The joys of winter
As an instructor at Outward Bound, a question I get asked a lot is: ‘are you open all year?’ The answer is definitely yes! (well, apart from Christmas and New Year). And although it might not be immediately obvious, there are some significant advantages to coming on an Outward Bound programme during the winter.
All our centres are in beautiful places. And beautiful places like the Scottish Highlands, Snowdonia and the Lake District are very, very popular in summer.
The Lake District National Park alone has 19 million visitors a year. But in winter you can have a whole mountain, lake or forest all to yourself. The absence of other people really emphasises to participants the extraordinariness of what they are achieving.
Many of us spend a lot of our lives separated from nature. When you adventure in winter, this separation breaks down. If you are standing on a beach or mountainside in a storm there is a ‘felt connection’ with nature which is priceless.
Rather than being cosseted by man-made things, all senses are engaged, and this is a new and powerful experience for many people.
Those who live in cities have never experienced true darkness. No lights, no cars, no buildings - just darkness and stars! This can be a profound and memorable experience. In winter, there is no need to stay up late, this experience is available every evening!
Winter offers nature in stunning starkness. A view of snowy mountains sloping down to icy lakes is immensely beautiful. This beauty can be transformative and in my experience everyone (including ‘streetwise’ teenagers) notice and respond to this. This is definitely a ‘wow’ moment for them and a memory which will last forever.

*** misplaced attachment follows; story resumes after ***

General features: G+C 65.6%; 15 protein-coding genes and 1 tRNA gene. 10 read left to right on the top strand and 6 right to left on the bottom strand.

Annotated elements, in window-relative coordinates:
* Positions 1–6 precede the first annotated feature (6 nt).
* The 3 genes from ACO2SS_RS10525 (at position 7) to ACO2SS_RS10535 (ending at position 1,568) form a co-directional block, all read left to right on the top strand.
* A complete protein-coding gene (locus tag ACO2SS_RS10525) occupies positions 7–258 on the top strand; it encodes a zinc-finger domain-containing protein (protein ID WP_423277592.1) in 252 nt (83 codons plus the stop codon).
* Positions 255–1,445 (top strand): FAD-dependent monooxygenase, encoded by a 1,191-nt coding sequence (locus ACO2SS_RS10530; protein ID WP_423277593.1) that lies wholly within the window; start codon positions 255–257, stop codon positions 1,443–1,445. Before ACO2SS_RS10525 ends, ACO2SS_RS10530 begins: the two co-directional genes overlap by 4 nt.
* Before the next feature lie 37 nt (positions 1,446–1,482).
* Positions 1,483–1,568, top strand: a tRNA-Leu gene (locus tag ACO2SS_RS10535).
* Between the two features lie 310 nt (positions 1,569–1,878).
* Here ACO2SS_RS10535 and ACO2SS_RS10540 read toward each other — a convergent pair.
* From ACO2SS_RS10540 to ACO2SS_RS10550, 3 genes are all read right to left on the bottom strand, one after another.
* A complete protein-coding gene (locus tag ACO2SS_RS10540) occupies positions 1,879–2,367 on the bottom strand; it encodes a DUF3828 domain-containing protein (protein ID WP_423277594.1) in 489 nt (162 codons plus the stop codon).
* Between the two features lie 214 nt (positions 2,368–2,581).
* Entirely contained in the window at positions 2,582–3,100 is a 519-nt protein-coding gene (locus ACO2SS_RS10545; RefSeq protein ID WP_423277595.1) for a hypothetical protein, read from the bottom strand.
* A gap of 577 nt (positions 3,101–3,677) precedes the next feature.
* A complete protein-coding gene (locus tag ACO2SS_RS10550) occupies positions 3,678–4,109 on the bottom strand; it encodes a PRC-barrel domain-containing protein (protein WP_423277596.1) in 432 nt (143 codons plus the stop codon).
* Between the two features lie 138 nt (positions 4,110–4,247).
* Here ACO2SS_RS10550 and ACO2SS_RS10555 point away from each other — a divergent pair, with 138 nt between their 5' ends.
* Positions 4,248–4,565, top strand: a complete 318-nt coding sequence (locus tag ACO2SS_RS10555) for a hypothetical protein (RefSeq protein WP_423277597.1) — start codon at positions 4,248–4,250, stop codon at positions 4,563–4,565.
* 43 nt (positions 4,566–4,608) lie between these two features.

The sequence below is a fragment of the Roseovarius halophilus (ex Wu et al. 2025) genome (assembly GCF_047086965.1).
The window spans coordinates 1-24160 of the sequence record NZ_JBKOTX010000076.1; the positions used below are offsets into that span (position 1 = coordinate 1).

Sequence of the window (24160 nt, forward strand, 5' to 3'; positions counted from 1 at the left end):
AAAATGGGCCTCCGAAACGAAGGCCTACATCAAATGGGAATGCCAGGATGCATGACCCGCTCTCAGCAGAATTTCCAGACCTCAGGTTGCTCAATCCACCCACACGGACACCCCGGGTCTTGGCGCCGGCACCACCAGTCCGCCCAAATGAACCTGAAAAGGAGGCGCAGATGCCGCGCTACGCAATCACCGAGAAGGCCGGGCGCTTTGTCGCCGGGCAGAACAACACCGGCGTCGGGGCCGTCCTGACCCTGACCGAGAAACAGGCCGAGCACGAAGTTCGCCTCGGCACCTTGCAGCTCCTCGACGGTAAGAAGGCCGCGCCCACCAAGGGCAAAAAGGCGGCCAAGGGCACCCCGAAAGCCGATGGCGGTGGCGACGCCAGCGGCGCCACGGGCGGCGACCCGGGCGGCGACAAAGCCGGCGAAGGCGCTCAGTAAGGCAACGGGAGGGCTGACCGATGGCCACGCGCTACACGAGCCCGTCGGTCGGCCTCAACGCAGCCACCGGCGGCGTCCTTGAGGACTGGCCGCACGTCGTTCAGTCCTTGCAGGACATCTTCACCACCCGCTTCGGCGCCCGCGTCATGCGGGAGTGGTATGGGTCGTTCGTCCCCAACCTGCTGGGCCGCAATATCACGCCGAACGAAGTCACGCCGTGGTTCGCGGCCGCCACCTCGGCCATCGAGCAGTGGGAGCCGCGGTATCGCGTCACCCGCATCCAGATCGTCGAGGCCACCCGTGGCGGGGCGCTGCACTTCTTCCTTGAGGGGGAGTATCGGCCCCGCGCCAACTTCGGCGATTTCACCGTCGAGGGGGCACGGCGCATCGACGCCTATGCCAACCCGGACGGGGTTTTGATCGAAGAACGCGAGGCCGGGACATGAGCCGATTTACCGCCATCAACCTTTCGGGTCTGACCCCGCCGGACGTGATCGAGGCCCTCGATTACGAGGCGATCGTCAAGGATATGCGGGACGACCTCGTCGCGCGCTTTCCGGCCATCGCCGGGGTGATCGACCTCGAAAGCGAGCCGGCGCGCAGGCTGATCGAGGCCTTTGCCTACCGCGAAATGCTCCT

What more can we say? Adventures in winter always provide you with stunning images. Here's our Instagram for more inspiration.
Adventuring in winter is a great way for young people who have already done some outdoor activities to keep progressing and challenging themselves.
At Outward Bound we push all participants and when the weather is tough and it gets dark early; challenging more able young people in an authentic way comes naturally.
At Outward Bound we are obsessed with learning from successful organisations and people. When we study them, one of the most consistent lessons is that successful people and organisations deliver all the time, even when things are NOT in their favour.
Being resilient enough to complete challenges in winter conditions is great preparation for succeeding in real-life and with all the stresses, strains and challenges it can bring.
8. Less ego
To succeed in winter you must work with nature. For example, if you try and complete a long canoe journey into a strong wind you will probably never complete it. But if you paddle with the wind behind you, this will result in an exhilarating, successful adventure!
At the heart of this is the truth that nature is more powerful than all of us and battling it will lead to our downfall. And remembering this may help us escape our current environmental emergency.
9. Finally - snow!
Everyone loves snow. Well, almost everyone!
How can you teach resilience?
18 October 19
We explain exactly which behaviours lead to increased resilience
The Right to Explore
29 October 21
We hear the impact of our first young leader programme for BAME groups
17 May 21
"Lockdown didn’t help me with anxiety"... this is Tori's story